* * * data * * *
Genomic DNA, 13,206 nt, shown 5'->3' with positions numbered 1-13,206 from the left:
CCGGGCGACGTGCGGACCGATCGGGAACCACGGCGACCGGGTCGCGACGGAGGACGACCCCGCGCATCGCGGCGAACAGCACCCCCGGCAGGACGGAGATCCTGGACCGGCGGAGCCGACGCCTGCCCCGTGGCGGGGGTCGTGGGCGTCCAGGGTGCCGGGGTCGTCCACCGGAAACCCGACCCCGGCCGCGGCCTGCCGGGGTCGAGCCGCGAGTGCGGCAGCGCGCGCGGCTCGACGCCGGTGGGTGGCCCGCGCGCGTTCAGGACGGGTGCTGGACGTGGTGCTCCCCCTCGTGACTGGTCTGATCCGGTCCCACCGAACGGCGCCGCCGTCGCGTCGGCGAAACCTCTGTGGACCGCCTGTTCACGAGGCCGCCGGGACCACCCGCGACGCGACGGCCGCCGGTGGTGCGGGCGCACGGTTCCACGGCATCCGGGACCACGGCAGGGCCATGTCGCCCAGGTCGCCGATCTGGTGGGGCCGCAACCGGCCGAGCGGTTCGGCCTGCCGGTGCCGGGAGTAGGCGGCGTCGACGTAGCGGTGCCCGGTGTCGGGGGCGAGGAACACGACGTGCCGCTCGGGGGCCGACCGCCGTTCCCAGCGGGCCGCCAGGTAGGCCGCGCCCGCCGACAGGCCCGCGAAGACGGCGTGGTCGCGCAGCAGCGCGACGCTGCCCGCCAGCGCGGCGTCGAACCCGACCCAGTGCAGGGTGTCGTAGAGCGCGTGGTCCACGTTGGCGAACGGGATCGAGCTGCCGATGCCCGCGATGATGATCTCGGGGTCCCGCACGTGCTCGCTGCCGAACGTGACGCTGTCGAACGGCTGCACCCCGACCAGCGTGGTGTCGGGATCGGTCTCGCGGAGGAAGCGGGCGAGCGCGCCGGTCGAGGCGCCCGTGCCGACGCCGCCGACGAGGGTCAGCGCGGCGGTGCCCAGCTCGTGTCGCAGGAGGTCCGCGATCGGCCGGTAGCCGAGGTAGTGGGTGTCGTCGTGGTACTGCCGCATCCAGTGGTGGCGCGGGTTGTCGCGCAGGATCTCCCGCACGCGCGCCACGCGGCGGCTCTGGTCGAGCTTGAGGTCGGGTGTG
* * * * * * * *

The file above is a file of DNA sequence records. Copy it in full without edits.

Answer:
Genomic DNA, 13,206 nt, shown 5'->3' with positions numbered 1-13,206 from the left:
CCGGGCGACGTGCGGACCGATCGGGAACCACGGCGACCGGGTCGCGACGGAGGACGACCCCGCGCATCGCGGCGAACAGCACCCCCGGCAGGACGGAGATCCTGGACCGGCGGAGCCGACGCCTGCCCCGTGGCGGGGGTCGTGGGCGTCCAGGGTGCCGGGGTCGTCCACCGGAAACCCGACCCCGGCCGCGGCCTGCCGGGGTCGAGCCGCGAGTGCGGCAGCGCGCGCGGCTCGACGCCGGTGGGTGGCCCGCGCGCGTTCAGGACGGGTGCTGGACGTGGTGCTCCCCCTCGTGACTGGTCTGATCCGGTCCCACCGAACGGCGCCGCCGTCGCGTCGGCGAAACCTCTGTGGACCGCCTGTTCACGAGGCCGCCGGGACCACCCGCGACGCGACGGCCGCCGGTGGTGCGGGCGCACGGTTCCACGGCATCCGGGACCACGGCAGGGCCATGTCGCCCAGGTCGCCGATCTGGTGGGGCCGCAACCGGCCGAGCGGTTCGGCCTGCCGGTGCCGGGAGTAGGCGGCGTCGACGTAGCGGTGCCCGGTGTCGGGGGCGAGGAACACGACGTGCCGCTCGGGGGCCGACCGCCGTTCCCAGCGGGCCGCCAGGTAGGCCGCGCCCGCCGACAGGCCCGCGAAGACGGCGTGGTCGCGCAGCAGCGCGACGCTGCCCGCCAGCGCGGCGTCGAACCCGACCCAGTGCAGGGTGTCGTAGAGCGCGTGGTCCACGTTGGCGAACGGGATCGAGCTGCCGATGCCCGCGATGATGATCTCGGGGTCCCGCACGTGCTCGCTGCCGAACGTGACGCTGTCGAACGGCTGCACCCCGACCAGCGTGGTGTCGGGATCGGTCTCGCGGAGGAAGCGGGCGAGCGCGCCGGTCGAGGCGCCCGTGCCGACGCCGCCGACGAGGGTCAGCGCGGCGGTGCCCAGCTCGTGTCGCAGGAGGTCCGCGATCGGCCGGTAGCCGAGGTAGTGGGTGTCGTCGTGGTACTGCCGCATCCAGTGGTGGCGCGGGTTGTCGCGCAGGATCTCCCGCACGCGCGCCACGCGGCGGCTCTGGTCGAGCTTGAGGTCGGGTGTG